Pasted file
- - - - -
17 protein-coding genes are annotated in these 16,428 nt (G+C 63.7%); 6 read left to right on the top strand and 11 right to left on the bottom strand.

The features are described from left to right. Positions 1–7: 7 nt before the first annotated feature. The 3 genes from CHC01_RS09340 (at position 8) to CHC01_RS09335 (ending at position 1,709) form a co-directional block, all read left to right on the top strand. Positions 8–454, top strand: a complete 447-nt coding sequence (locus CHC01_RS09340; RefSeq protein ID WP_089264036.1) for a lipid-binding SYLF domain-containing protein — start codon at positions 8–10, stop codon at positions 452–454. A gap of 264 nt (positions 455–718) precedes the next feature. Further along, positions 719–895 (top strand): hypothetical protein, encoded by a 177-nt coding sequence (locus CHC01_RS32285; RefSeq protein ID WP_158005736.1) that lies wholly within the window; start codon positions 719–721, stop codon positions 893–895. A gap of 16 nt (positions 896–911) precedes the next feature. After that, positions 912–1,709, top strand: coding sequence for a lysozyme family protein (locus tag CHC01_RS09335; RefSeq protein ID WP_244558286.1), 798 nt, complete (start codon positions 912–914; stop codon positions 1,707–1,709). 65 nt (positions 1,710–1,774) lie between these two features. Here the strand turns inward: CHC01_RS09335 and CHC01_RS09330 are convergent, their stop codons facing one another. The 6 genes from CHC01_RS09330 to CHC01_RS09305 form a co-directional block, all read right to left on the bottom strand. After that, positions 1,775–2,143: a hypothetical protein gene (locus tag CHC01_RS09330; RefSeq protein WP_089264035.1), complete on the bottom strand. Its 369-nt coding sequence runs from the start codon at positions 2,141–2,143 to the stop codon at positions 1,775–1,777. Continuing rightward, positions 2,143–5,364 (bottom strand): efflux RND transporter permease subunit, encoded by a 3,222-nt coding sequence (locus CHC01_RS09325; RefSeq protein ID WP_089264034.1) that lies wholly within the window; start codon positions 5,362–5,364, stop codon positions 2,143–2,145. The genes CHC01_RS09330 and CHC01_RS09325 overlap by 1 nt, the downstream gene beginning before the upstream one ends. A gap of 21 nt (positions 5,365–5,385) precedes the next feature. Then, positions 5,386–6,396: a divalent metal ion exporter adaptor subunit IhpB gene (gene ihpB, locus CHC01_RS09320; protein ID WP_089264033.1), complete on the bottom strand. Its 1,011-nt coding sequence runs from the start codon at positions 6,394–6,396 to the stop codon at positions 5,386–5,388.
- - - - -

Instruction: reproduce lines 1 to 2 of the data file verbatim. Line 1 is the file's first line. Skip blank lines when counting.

17 protein-coding genes are annotated in these 16,428 nt (G+C 63.7%); 6 read left to right on the top strand and 11 right to left on the bottom strand.

The features are described from left to right. Positions 1–7: 7 nt before the first annotated feature. The 3 genes from CHC01_RS09340 (at position 8) to CHC01_RS09335 (ending at position 1,709) form a co-directional block, all read left to right on the top strand. Positions 8–454, top strand: a complete 447-nt coding sequence (locus CHC01_RS09340; RefSeq protein ID WP_089264036.1) for a lipid-binding SYLF domain-containing protein — start codon at positions 8–10, stop codon at positions 452–454. A gap of 264 nt (positions 455–718) precedes the next feature. Further along, positions 719–895 (top strand): hypothetical protein, encoded by a 177-nt coding sequence (locus CHC01_RS32285; RefSeq protein ID WP_158005736.1) that lies wholly within the window; start codon positions 719–721, stop codon positions 893–895. A gap of 16 nt (positions 896–911) precedes the next feature. After that, positions 912–1,709, top strand: coding sequence for a lysozyme family protein (locus tag CHC01_RS09335; RefSeq protein ID WP_244558286.1), 798 nt, complete (start codon positions 912–914; stop codon positions 1,707–1,709). 65 nt (positions 1,710–1,774) lie between these two features. Here the strand turns inward: CHC01_RS09335 and CHC01_RS09330 are convergent, their stop codons facing one another. The 6 genes from CHC01_RS09330 to CHC01_RS09305 form a co-directional block, all read right to left on the bottom strand. After that, positions 1,775–2,143: a hypothetical protein gene (locus tag CHC01_RS09330; RefSeq protein WP_089264035.1), complete on the bottom strand. Its 369-nt coding sequence runs from the start codon at positions 2,141–2,143 to the stop codon at positions 1,775–1,777. Continuing rightward, positions 2,143–5,364 (bottom strand): efflux RND transporter permease subunit, encoded by a 3,222-nt coding sequence (locus CHC01_RS09325; RefSeq protein ID WP_089264034.1) that lies wholly within the window; start codon positions 5,362–5,364, stop codon positions 2,143–2,145. The genes CHC01_RS09330 and CHC01_RS09325 overlap by 1 nt, the downstream gene beginning before the upstream one ends. A gap of 21 nt (positions 5,365–5,385) precedes the next feature. Then, positions 5,386–6,396: a divalent metal ion exporter adaptor subunit IhpB gene (gene ihpB, locus CHC01_RS09320; protein ID WP_089264033.1), complete on the bottom strand. Its 1,011-nt coding sequence runs from the start codon at positions 6,394–6,396 to the stop codon at positions 5,386–5,388.